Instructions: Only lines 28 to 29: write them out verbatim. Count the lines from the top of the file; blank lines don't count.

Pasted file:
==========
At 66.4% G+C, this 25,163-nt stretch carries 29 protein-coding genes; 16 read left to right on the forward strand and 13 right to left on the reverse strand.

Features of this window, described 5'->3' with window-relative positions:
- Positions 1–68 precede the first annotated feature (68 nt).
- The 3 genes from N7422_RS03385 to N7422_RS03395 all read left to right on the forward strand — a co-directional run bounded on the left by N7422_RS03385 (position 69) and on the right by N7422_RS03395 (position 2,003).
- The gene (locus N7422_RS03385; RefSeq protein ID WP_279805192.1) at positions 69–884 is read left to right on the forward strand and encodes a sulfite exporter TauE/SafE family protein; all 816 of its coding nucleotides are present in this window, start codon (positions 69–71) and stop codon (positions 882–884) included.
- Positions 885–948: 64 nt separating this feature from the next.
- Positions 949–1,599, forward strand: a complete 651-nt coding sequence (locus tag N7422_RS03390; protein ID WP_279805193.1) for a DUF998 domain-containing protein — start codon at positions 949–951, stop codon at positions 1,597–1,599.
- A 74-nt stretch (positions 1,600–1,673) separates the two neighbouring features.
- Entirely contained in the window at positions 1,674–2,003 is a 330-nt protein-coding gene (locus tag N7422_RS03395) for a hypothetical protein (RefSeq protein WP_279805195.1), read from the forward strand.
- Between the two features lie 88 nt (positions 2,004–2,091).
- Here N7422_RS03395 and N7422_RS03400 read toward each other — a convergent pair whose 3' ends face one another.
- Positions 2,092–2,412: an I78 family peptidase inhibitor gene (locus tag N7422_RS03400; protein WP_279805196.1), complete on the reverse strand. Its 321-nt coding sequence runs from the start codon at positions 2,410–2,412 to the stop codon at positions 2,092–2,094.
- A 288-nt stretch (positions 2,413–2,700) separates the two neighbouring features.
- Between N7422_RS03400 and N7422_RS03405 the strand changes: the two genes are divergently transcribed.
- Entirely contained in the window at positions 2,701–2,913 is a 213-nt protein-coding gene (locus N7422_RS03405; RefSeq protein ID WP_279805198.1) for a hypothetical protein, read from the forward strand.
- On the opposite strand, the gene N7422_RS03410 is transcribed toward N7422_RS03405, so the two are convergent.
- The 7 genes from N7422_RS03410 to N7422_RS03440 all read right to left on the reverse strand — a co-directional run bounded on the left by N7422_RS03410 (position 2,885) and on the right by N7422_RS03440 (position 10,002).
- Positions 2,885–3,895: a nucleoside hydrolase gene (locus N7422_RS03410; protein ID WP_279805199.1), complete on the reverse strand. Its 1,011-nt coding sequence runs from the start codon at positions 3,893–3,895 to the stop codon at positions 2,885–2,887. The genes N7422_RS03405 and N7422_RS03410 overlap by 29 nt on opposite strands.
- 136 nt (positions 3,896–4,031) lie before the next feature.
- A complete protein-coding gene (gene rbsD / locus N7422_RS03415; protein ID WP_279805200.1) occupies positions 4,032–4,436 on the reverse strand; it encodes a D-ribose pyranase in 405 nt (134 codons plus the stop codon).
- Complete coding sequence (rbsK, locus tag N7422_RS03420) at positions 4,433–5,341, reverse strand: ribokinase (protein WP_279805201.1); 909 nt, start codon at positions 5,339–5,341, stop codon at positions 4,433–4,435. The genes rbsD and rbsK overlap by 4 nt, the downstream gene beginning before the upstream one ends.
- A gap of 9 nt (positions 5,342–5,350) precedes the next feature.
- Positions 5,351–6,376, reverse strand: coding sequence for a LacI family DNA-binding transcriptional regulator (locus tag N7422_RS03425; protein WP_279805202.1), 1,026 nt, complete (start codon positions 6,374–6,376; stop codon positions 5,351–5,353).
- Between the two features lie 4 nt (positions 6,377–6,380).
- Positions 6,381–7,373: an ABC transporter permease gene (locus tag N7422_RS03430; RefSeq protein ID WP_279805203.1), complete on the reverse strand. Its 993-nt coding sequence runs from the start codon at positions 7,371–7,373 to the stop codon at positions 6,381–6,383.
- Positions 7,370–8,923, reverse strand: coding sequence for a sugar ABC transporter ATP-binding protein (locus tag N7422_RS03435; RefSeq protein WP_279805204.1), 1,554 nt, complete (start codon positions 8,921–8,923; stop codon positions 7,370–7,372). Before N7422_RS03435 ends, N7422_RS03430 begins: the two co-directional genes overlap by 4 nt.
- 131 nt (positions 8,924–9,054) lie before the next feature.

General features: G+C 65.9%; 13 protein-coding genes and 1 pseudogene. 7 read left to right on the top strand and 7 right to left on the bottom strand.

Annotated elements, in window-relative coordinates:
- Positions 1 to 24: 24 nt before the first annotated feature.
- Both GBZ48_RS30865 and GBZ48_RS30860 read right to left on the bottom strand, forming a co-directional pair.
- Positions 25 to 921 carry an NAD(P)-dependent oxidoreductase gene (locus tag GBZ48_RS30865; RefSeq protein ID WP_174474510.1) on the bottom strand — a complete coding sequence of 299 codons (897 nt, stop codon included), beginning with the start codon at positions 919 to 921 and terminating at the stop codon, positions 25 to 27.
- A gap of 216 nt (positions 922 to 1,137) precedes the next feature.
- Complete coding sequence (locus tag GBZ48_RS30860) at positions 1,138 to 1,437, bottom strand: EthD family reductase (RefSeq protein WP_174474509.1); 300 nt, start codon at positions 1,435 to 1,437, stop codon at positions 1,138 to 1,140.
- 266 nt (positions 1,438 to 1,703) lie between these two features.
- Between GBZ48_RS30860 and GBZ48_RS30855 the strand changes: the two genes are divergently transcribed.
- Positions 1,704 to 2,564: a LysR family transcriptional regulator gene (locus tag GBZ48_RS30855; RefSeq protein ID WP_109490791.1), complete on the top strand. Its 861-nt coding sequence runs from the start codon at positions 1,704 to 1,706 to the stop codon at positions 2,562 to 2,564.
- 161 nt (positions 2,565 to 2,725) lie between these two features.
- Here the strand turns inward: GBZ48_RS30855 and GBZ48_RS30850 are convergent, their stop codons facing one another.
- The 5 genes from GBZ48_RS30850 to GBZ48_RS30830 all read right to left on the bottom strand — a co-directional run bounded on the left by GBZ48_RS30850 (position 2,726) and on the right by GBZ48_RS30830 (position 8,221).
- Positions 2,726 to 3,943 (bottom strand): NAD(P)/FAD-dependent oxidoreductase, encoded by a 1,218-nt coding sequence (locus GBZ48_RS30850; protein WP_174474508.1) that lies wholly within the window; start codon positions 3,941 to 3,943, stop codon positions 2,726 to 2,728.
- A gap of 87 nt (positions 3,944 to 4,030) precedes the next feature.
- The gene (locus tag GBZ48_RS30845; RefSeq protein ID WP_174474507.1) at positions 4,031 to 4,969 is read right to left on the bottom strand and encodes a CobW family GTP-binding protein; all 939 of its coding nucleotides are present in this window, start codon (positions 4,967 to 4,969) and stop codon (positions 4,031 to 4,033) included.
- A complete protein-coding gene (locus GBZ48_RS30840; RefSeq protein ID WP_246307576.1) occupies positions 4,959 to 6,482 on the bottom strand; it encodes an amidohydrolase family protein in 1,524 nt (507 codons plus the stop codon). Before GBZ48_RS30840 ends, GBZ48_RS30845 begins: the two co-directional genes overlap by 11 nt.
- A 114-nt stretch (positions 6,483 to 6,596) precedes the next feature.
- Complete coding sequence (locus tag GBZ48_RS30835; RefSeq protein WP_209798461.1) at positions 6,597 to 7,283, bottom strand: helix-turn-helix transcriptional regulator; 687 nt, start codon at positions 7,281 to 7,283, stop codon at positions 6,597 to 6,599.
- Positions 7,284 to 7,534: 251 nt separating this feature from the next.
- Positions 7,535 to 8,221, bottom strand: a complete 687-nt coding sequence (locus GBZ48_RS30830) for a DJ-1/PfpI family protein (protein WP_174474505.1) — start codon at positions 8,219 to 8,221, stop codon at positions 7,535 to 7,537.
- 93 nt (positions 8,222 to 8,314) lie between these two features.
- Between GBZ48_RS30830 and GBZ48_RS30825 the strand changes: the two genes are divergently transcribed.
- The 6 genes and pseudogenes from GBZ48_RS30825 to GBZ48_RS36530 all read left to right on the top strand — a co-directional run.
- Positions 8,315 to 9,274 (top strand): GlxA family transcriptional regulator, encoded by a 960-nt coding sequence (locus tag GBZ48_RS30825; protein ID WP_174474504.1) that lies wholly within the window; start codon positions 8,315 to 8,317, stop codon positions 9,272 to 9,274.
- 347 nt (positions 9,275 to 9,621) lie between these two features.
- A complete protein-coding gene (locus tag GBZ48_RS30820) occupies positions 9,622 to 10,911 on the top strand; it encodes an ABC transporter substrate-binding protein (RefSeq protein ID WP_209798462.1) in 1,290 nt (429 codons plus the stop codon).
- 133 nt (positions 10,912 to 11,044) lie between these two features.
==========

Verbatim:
General features: G+C 65.9%; 13 protein-coding genes and 1 pseudogene. 7 read left to right on the top strand and 7 right to left on the bottom strand.

Annotated elements, in window-relative coordinates: